For most people, buying a "fragrance-free" or "hypoallergenic" moisturizer that turns out to be neither might be frustrating, but not harmful. But for people with sensitive skin or conditions like eczema or psoriasis, it can be a big problem.
"I will start to itch and I have to get it off my body right away," says 62-year-old Kathryn Walter, who lives in Ann Arbor, Mich.
Walter has a severe case of eczema and chooses moisturizers that claim to be free of fragrance and allergy-causing additives. But more often than not, Walter ends up with a product that clearly isn't.
"My ankles and calves are all scratched up as we speak — and my hands," she says.
For people like Walter, moisturizers aren't just for smoothing skin. They can actually treat the dry, cracked and reddened skin that come with conditions like eczema. But finding the right moisturizer can be truly "hit or miss," she says. "Because you can't just go to a drugstore and open up all their tubes of cream to make sure they don't aggravate your skin." So Walter ends up throwing a lot of products away.
"Basically, it's a big expense," she says.
"Every single day, I get questions about what moisturizer should I use, what sunscreen should I use," says Dr. Steve Xu, a dermatologist at Northwestern's Feinberg School of Medicine.
"I found myself really struggling to provide evidence-based recommendations for my patients," he says. So he decided to take on the challenge of figuring out "what's actually in this stuff."
Xu and some of his colleagues at Northwestern examined the ingredients of the top 100 best-selling moisturizers sold by Amazon, Target and Walmart. What he found was pretty surprising, he says. Nearly half — 45 percent — of the products in the study that claimed to be "fragrance-free" actually contained some form of fragrance. And the vast majority — 83 percent — of products labeled "hypoallergenic" contained a potentially allergenic chemical.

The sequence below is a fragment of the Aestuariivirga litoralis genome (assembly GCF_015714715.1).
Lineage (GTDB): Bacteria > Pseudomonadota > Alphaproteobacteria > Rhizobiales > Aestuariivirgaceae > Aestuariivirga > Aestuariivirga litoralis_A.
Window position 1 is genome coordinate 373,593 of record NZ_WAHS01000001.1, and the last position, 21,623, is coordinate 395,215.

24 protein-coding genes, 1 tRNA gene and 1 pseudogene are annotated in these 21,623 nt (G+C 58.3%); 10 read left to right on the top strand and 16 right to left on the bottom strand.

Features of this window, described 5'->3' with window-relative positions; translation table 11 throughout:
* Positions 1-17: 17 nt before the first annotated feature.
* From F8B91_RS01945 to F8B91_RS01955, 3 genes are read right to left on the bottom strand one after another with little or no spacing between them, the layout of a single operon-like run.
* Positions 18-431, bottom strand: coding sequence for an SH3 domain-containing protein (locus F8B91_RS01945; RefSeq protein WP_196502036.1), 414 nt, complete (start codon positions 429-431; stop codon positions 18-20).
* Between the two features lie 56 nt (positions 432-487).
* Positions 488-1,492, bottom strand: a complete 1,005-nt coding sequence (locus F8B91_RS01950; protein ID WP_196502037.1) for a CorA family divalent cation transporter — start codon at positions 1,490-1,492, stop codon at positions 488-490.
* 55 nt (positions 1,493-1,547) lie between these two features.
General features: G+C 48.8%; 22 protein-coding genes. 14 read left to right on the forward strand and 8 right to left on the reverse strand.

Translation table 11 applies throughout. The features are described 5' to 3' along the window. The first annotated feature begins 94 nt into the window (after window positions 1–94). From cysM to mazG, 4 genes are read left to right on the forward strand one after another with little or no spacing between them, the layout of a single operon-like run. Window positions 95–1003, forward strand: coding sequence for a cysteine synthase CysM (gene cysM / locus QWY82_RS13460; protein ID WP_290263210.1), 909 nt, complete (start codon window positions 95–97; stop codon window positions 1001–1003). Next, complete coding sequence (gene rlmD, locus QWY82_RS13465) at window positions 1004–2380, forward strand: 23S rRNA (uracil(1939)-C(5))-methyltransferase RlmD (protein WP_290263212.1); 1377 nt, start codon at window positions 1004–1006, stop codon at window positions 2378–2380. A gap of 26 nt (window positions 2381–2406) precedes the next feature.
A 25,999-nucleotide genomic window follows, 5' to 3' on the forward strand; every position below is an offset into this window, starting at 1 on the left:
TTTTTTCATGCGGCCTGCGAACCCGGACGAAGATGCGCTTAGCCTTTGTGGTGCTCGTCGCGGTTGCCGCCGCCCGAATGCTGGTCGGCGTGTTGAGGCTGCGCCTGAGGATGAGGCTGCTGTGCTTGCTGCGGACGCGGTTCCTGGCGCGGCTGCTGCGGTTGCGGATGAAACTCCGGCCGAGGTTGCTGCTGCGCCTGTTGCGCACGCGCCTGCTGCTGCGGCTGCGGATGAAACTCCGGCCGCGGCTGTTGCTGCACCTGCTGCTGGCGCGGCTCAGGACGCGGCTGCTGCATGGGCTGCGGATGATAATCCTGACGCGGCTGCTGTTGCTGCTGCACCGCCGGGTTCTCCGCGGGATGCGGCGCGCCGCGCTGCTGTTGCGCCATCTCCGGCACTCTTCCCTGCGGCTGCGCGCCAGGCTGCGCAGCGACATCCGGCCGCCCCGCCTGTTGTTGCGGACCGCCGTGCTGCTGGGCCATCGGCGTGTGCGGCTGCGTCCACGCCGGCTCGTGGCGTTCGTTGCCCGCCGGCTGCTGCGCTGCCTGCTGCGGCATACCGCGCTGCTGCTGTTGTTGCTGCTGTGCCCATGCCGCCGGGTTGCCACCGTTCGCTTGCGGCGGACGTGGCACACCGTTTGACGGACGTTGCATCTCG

Bottom line: The vast majority of moisturizers that are best-sellers "have some form of potential skin allergen," Xu says.
And when a product is labeled "dermatologist-recommended," Xu says, "it doesn't mean much," because there's no way of knowing how many dermatologists are recommending it, or who they are.
"It could be three dermatologists, or a thousand," he says.
In large part, the deceptive labels result from the lack of federal regulation of these sorts of products. The Food and Drug Administration considers moisturizers cosmetic and barely regulates them. There are some labeling requirements, but they can be easily avoided by companies that claim the ingredients are "trade secrets," says Dr. Robert Califf, vice chancellor for Health Data Science at Duke University School of Medicine and a former FDA commissioner.
"The cosmetics industry is highly competitive," Califf says, "and if someone can easily copy someone else's successful cosmetic, that would be a competitive disadvantage."
And when it comes to adverse reactions, manufacturers aren't required to report consumer complaints about cosmetics. This means the FDA doesn't know the extent of the problem, says Califf.
"I don't think it's too much to ask of manufacturers that they [be required to] register what they're selling so that it can be tracked," he says.
Califf wrote an editorial accompanying Xu's study; both were published in a recent issue of JAMA Dermatology.
Congress is now considering legislation that could make the industry more accountable. In the meantime, dermatologist Xu recommends what he calls a "skinny, skin-diet."
"What we mean is, using the least amount of products with the least amount of potentially allergenic materials or chemicals in them," he says, "to reduce the risk."
Xu says some single-ingredient products — like petroleum jelly, shea butter, sunflower oil or cocoa butter — can minimize the risk of an allergic skin reaction.